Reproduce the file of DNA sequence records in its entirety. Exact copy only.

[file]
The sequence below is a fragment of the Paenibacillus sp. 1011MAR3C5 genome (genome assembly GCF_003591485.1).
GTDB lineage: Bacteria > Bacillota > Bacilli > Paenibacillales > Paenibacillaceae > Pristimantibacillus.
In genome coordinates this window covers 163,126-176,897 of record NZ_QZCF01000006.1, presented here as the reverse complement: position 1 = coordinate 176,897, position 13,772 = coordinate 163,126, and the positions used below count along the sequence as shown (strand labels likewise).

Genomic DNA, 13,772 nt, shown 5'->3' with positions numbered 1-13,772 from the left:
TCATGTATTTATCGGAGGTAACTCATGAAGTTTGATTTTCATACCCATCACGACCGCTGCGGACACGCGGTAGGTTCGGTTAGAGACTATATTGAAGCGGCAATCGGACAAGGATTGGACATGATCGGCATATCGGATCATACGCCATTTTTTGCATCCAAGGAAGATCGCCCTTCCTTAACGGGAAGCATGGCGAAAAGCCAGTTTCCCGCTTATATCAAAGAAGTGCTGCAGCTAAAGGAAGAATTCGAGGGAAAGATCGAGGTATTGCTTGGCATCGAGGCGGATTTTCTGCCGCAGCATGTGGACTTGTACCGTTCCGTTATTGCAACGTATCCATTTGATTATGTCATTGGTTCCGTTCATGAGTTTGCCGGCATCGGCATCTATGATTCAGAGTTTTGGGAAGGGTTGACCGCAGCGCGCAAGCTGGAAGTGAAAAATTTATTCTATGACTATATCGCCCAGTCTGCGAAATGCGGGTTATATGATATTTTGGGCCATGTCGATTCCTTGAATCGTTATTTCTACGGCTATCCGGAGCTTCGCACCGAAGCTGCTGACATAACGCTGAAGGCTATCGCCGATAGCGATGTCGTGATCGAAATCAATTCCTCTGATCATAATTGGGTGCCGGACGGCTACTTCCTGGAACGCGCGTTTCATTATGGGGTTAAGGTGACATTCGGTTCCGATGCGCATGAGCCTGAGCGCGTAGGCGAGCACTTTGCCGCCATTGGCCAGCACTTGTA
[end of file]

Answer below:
The sequence below is a fragment of the Paenibacillus sp. 1011MAR3C5 genome (genome assembly GCF_003591485.1).
GTDB lineage: Bacteria > Bacillota > Bacilli > Paenibacillales > Paenibacillaceae > Pristimantibacillus.
In genome coordinates this window covers 163,126-176,897 of record NZ_QZCF01000006.1, presented here as the reverse complement: position 1 = coordinate 176,897, position 13,772 = coordinate 163,126, and the positions used below count along the sequence as shown (strand labels likewise).

Genomic DNA, 13,772 nt, shown 5'->3' with positions numbered 1-13,772 from the left:
TCATGTATTTATCGGAGGTAACTCATGAAGTTTGATTTTCATACCCATCACGACCGCTGCGGACACGCGGTAGGTTCGGTTAGAGACTATATTGAAGCGGCAATCGGACAAGGATTGGACATGATCGGCATATCGGATCATACGCCATTTTTTGCATCCAAGGAAGATCGCCCTTCCTTAACGGGAAGCATGGCGAAAAGCCAGTTTCCCGCTTATATCAAAGAAGTGCTGCAGCTAAAGGAAGAATTCGAGGGAAAGATCGAGGTATTGCTTGGCATCGAGGCGGATTTTCTGCCGCAGCATGTGGACTTGTACCGTTCCGTTATTGCAACGTATCCATTTGATTATGTCATTGGTTCCGTTCATGAGTTTGCCGGCATCGGCATCTATGATTCAGAGTTTTGGGAAGGGTTGACCGCAGCGCGCAAGCTGGAAGTGAAAAATTTATTCTATGACTATATCGCCCAGTCTGCGAAATGCGGGTTATATGATATTTTGGGCCATGTCGATTCCTTGAATCGTTATTTCTACGGCTATCCGGAGCTTCGCACCGAAGCTGCTGACATAACGCTGAAGGCTATCGCCGATAGCGATGTCGTGATCGAAATCAATTCCTCTGATCATAATTGGGTGCCGGACGGCTACTTCCTGGAACGCGCGTTTCATTATGGGGTTAAGGTGACATTCGGTTCCGATGCGCATGAGCCTGAGCGCGTAGGCGAGCACTTTGCCGCCATTGGCCAGCACTTGTA